Failure to upload your test results will result in a referral to the Dean of Students (for students), to Human Resources (for staff), or to Faculty Affairs (for faculty). Antigen tests are not being accepted at this time.

If you are a student required to participate in the testing program, failure to do so will ultimately result in a hold being placed on your record.

Testing on Campus

Testing is offered in a number of locations on campus in addition to the many options offered off campus by outside healthcare providers. Effective Sept. 20, the following locations are available:

  • Between noon and 3 p.m. Mondays and Wednesdays outside the University Bookstore. Walk-ins and appointments welcome.
  • From 8 a.m. to 3 p.m. Tuesday through Thursday and 10 a.m. to 2 p.m. on Fridays at the Chartroom. Appointments are recommended but walk-ins are welcome.
  • Students exhibiting symptoms of COVID-19 may be tested at Student Health Services.  

4) Face Coverings

Consistent with guidance from the Los Angeles County Department of Public Health, face coverings secured  over both the nose and mouth  are required indoors for all students, faculty, staff, and visitors. Gaiters and bandanas are not considered acceptable face coverings. Face coverings may be made from a variety of materials. Those materials must be solid, and preferably 2-ply. Masks with one-way bypass valves are not allowed as they do not provide the necessary protection. Those communicating with hearing-impaired students should wear clear face masks or face shields. Face shields should extend below the chin and/or have an attached drape at the chin. Shields and clear face masks are available through the Bob Murphy Access Center.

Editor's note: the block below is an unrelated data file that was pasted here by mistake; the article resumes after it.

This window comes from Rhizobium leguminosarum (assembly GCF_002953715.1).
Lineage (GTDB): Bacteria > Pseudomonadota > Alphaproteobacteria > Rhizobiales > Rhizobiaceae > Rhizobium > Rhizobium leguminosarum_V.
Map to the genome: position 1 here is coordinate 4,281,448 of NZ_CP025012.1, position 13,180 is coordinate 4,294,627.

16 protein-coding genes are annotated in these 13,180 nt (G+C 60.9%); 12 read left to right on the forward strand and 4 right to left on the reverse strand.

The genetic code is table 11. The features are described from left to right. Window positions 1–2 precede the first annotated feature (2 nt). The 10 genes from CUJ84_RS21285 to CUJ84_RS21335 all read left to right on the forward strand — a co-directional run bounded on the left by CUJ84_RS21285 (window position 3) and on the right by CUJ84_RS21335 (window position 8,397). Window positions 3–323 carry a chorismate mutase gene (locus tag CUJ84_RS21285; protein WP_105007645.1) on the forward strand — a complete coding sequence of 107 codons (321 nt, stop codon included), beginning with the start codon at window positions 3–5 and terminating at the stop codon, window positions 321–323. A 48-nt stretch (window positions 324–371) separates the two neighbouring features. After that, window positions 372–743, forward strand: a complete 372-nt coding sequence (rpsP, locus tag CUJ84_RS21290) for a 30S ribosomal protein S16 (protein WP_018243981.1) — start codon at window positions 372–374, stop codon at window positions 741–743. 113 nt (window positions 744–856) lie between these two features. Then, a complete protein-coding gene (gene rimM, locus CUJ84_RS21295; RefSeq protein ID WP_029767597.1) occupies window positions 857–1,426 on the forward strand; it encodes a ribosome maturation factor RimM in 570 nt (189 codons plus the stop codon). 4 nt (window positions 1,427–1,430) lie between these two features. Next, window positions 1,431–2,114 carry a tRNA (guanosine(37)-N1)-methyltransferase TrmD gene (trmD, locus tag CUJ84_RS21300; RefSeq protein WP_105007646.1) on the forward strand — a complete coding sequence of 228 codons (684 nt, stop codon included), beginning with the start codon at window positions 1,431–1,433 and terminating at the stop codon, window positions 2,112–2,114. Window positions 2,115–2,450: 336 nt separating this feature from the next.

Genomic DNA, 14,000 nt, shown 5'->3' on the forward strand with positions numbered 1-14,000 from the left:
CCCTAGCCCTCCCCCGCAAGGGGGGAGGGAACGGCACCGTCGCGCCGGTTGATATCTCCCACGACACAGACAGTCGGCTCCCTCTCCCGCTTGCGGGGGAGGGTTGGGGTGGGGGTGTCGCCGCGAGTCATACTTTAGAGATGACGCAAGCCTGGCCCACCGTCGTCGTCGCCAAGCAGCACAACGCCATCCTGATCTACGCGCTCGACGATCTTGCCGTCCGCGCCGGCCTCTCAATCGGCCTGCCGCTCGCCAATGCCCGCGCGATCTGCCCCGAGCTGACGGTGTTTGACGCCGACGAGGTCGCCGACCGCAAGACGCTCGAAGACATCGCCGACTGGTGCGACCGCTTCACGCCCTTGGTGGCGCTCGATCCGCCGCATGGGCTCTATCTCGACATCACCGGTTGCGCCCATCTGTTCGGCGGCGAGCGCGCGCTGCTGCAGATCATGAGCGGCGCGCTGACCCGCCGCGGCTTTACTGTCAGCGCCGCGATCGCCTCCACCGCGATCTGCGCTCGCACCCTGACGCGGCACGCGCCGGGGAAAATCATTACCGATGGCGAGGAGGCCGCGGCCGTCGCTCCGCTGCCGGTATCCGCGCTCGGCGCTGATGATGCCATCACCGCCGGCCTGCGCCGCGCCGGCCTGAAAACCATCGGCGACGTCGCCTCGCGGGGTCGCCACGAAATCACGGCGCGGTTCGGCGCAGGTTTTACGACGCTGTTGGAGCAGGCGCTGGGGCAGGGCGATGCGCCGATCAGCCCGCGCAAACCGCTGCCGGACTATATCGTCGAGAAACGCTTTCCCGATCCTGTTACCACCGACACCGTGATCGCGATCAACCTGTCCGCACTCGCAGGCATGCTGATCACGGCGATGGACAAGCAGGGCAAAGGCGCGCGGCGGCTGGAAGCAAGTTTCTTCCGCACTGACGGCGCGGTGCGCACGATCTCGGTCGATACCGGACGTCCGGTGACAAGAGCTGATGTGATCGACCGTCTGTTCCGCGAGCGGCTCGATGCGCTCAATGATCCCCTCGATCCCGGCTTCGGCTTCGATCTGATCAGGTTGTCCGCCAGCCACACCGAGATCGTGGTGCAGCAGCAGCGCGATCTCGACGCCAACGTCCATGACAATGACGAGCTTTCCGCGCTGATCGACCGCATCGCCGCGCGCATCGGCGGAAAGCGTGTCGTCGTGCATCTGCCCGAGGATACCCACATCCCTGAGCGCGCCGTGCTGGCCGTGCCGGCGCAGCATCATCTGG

Settings in which face masks or shields are required include the following:

  • Indoor common areas including, but not limited to, restrooms, meeting/conference rooms, lecture halls, classrooms, corridors, stairwells, elevators, laboratories, and reception areas